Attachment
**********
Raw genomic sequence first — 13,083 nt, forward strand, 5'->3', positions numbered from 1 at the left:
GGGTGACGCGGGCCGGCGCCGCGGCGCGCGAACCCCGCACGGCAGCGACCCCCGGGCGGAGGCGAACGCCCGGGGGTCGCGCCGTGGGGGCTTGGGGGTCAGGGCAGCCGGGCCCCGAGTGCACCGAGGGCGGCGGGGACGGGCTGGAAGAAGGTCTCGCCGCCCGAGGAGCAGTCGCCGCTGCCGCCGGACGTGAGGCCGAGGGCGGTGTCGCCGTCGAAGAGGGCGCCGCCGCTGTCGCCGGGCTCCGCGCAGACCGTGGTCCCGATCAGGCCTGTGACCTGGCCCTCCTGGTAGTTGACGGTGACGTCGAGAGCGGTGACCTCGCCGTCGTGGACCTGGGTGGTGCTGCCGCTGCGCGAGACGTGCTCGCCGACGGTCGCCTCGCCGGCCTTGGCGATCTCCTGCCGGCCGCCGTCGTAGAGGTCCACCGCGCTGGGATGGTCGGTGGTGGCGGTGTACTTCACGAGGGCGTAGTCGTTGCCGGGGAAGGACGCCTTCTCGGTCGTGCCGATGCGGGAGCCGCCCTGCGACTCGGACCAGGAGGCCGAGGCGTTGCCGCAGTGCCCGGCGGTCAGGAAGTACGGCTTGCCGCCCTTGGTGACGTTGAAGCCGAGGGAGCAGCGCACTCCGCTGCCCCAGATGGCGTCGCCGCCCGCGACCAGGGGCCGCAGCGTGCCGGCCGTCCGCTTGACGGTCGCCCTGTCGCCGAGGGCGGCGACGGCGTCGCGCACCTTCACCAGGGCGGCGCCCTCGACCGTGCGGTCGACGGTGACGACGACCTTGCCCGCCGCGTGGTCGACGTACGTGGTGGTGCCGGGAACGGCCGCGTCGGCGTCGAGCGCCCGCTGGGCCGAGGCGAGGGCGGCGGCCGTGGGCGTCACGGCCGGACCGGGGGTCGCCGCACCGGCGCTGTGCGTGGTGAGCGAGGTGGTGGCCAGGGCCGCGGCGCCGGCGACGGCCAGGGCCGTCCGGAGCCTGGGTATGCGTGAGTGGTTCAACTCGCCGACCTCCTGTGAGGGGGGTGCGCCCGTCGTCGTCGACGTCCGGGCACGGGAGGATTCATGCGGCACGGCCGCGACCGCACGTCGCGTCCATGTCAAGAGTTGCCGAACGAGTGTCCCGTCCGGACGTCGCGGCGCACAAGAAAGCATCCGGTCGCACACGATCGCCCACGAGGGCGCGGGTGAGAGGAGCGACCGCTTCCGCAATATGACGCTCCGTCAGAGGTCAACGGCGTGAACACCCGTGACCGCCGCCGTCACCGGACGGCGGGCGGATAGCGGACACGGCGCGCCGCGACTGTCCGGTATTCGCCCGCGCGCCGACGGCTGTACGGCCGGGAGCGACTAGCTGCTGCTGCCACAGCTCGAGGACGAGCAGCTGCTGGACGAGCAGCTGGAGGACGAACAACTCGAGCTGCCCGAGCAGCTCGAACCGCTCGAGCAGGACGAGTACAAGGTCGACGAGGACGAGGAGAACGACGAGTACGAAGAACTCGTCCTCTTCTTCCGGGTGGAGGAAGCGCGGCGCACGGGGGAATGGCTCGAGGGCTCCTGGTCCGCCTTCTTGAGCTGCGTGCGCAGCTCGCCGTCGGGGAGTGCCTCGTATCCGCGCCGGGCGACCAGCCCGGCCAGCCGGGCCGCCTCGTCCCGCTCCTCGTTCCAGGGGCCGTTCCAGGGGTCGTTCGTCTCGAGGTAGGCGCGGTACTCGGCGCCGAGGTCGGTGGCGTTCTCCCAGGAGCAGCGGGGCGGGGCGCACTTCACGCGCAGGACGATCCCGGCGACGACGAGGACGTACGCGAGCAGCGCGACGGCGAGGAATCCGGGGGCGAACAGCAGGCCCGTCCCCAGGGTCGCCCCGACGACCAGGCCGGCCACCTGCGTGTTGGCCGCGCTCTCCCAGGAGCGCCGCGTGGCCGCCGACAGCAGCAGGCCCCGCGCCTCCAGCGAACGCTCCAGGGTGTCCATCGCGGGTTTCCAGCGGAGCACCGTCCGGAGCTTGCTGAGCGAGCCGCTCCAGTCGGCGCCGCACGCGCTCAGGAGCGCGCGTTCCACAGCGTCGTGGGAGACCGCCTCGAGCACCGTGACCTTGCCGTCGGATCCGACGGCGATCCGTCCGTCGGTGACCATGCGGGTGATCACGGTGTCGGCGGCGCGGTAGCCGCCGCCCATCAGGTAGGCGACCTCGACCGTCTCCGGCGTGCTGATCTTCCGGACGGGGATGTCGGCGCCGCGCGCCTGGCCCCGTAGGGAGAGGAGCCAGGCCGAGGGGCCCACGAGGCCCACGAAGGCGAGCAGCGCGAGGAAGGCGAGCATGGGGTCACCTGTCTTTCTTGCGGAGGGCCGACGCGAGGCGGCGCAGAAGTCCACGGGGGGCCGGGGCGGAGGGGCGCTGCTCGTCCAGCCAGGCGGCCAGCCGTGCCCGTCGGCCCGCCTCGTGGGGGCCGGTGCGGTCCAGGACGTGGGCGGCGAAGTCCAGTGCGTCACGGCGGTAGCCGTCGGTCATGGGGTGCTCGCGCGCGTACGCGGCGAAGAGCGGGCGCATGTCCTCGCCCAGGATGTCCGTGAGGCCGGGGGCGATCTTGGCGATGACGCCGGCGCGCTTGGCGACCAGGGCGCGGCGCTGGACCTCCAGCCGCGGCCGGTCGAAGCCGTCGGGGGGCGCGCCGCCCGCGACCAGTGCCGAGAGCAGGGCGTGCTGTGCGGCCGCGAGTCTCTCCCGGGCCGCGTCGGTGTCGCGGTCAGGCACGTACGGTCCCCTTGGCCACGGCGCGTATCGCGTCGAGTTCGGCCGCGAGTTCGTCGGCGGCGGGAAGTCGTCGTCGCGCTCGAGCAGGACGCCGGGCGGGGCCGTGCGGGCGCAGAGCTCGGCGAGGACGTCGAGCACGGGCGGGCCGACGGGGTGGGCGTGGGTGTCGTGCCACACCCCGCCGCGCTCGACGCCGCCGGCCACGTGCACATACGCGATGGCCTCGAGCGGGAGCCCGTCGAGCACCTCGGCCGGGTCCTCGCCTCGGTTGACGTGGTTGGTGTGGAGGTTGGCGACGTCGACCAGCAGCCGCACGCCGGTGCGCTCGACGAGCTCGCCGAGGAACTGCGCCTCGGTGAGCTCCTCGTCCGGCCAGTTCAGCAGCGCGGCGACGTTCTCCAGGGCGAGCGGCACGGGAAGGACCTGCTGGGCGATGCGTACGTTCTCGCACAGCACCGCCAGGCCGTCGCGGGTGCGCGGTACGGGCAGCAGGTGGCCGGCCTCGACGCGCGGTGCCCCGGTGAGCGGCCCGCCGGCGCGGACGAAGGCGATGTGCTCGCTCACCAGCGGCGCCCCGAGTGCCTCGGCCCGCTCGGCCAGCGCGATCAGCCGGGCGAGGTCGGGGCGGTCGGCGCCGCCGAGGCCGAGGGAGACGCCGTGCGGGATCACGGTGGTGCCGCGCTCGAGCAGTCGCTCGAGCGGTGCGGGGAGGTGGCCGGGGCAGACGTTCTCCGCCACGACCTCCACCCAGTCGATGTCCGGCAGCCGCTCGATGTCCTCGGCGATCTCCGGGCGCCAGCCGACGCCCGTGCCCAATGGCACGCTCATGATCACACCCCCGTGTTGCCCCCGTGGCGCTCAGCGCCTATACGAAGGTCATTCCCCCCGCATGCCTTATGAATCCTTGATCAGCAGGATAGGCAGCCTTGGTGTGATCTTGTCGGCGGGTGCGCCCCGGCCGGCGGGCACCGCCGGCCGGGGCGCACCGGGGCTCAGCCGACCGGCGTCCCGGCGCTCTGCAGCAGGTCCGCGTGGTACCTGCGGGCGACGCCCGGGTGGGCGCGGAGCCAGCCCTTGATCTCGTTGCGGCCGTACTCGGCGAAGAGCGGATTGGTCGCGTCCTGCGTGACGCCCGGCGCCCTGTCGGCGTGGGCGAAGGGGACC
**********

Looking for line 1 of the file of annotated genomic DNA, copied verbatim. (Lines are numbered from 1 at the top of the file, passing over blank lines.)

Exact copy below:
Raw genomic sequence first — 13,083 nt, forward strand, 5'->3', positions numbered from 1 at the left: